R’ Yitzchak Abarbanel z”l (see above) writes that this is one of many verses that teaches us the right and wrong way to study Torah. The verse teaches us: Know your limits; do not overreach. Similarly, we read (Mishlei 4:26), “Weigh the course of your foot, and all your ways will be established.” That verse is teaching us not to take oversized steps, which tire a person before he reaches his destination. Rather, take very measured steps. In this verse, King Shlomo is not giving us advice about good walking habits; he is teaching us how to study Torah.

The same message, writes R’ Abarbanel, is taught in Pirkei Avot (1:4): “Drink in their [i.e., the Torah scholars’] words thirstily.” No matter how thirsty a person is, he must drink deliberately, for he will choke if he tries to swallow too much at once. (Nachalat Avot)


“A Mizbei’ach / Altar of earth shall you make for Me, and you shall slaughter near it your Olah-offerings and your Shelamim-offerings, your flock and your herd; wherever I will mention My Name, I shall come to you and bless you.” (20:21)

Rashi z”l explains: “Wherever I will mention My Name” means, “Where I will give you permission to mention My Name,” in other words, in the Bet Hamikdash.

R’ Eliezer Fishel of Strzyzow z”l (Galicia; 1740-1811) explains the verse differently: The Mishnah (Yoma 6:2), in describing the Kohen Gadol’s service on Yom Kippur, relates, “When the Kohanim and the people would hear the Ineffable Name [Y-K-V-K] coming out of the Kohen Gadol’s mouth, they would kneel and bow and fall on their faces . . .” The Mishnah does not say that the Kohen Gadol uttered the Name; rather, it “came out of his mouth.” In fact, explains the Arizal (R’ Yitzchak Luria z”l; 1534-1572), the Kohen Gadol did not actually say the Name. Instead, the Name was heard as if the Kohen Gadol had uttered it. That is why our verse says, “Wherever I will mention My Name,” not, “Wherever you will mention My Name.”

Why are we prohibited from uttering the Ineffable Name? R’ Eliezer Fishel explains: This Divine Name represents the idea that Hashem is “Hayah, Hoveh, Ve’yehiyeh” / “He Is, He Was, and He Will Be.” In a way, however, merely expressing that idea detracts from Hashem’s greatness. Present (“He Is”), past (“He Was”) and future (“He Will Be”) are aspects of time, whereas Hashem created time and is beyond time. Were we to utter that Name, we would be breaking Hashem’s existence into components of time, whereas He is One, and for Him, present, past, and future, are One. (Olam Echad ch.2)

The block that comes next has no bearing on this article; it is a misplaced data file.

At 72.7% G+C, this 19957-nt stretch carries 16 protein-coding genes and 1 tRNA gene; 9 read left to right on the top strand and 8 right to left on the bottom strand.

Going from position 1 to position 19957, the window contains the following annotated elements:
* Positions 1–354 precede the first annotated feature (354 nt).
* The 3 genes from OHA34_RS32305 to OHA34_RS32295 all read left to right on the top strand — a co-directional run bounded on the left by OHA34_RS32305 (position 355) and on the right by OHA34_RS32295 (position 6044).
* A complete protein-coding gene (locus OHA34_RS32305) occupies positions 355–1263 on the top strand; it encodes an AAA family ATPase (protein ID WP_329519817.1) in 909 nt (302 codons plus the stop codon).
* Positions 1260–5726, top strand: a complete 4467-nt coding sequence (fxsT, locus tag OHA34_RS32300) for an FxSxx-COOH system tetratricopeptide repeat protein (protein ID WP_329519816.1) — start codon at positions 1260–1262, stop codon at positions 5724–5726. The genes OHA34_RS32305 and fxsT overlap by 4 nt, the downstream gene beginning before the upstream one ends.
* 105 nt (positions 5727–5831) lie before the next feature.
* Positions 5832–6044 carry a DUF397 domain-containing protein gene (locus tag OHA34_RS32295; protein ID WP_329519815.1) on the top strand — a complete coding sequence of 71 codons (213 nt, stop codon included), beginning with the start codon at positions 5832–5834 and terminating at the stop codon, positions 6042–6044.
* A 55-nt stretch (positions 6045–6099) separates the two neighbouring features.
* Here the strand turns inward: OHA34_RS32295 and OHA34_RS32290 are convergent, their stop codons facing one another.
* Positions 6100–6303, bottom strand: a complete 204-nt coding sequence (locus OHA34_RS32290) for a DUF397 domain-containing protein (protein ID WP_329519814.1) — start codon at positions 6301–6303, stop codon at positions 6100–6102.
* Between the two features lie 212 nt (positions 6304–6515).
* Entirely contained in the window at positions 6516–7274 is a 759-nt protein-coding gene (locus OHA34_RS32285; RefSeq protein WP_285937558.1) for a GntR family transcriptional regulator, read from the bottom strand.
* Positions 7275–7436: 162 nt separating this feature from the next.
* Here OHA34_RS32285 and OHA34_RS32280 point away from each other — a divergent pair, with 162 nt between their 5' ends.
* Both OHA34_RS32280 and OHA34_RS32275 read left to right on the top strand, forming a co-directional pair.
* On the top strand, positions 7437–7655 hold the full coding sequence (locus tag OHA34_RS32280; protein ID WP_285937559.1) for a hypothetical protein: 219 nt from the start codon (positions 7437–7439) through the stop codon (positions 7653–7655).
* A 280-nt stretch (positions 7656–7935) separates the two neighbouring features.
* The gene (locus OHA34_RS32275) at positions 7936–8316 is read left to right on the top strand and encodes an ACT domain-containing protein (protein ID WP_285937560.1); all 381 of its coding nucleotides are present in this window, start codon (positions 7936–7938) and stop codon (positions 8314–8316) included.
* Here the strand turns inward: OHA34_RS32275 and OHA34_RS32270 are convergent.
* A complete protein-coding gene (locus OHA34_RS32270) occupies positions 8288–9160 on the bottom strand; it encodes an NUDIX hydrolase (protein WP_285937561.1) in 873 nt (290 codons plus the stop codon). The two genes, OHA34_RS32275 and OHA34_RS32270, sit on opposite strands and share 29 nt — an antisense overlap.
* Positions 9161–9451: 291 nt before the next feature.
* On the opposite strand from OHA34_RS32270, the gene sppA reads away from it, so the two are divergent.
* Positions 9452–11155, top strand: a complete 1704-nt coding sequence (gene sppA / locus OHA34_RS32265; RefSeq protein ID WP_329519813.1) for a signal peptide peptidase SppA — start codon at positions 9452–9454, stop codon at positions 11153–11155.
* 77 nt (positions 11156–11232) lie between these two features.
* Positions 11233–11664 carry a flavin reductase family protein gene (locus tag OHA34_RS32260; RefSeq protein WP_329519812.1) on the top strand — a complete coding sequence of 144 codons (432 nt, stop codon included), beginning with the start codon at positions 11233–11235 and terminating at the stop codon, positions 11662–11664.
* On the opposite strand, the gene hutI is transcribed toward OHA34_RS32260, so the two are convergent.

Siddur Avodat Yisrael cites a custom to recite Psalm 19 on the Shabbat on which Parashat Yitro is read. Accordingly, we present here verses from, and commentaries on, that Psalm.

“The Torah of Hashem is perfect, restoring the soul; the testimony of Hashem is trustworthy, making the simple one wise; the orders of Hashem are upright, gladdening the heart; the command of Hashem is clear, enlightening the eyes; the fear of Hashem is pure, enduring the forever; the judgments of Hashem are true — correct together.” (Verses 8-10)

R’ Yehuda Aryeh Leib Alter z”l (1847-1905; second Gerrer Rebbe; known as the “Sfat Emet”) notes that these verses include six expressions about the Torah (perfect, trustworthy, upright, clear, pure, and true), paralleling the Shishah Sidrei Mishnah / Six Orders of the Mishnah. This teaches that each of the Sedarim/ Orders has a different influence on a person who studies it. Nevertheless, the verses conclude, they are “correct together” — the Torah is a unified whole.

The Sfat Emet continues: While the following idea is admittedly esoteric, the truth is that every letter of the Torah “contains” every other letter. In other words, everything that a person can gain from any one letter of the Torah, he could potentially gain as well from any other letter. (Of course, different verses teach different Mitzvot, and a person cannot pick and choose, but the idea expressed here is true on a certain level.) This is the deeper meaning behind the Gemara’s statement that the Torah is not necessarily written in chronological order. It does not need to be, because the all the letters allude to all the events.

The Sfat Emet concludes: Another idea found here is expressed by the Midrash Tanchuma: In the business world, if two people barter objects, then neither one has what he started with. In contrast, if two Torah scholars “trade” Sedarim of the Mishnah–i.e., each one teaches the other the Order that he knows and the other doesn’t know–both are enriched, while also keeping what they started with. Torah unifies people because every person has his unique share in the Torah, but he can transmit his unique portion to someone else. (Sfat Emet Al Tehilim)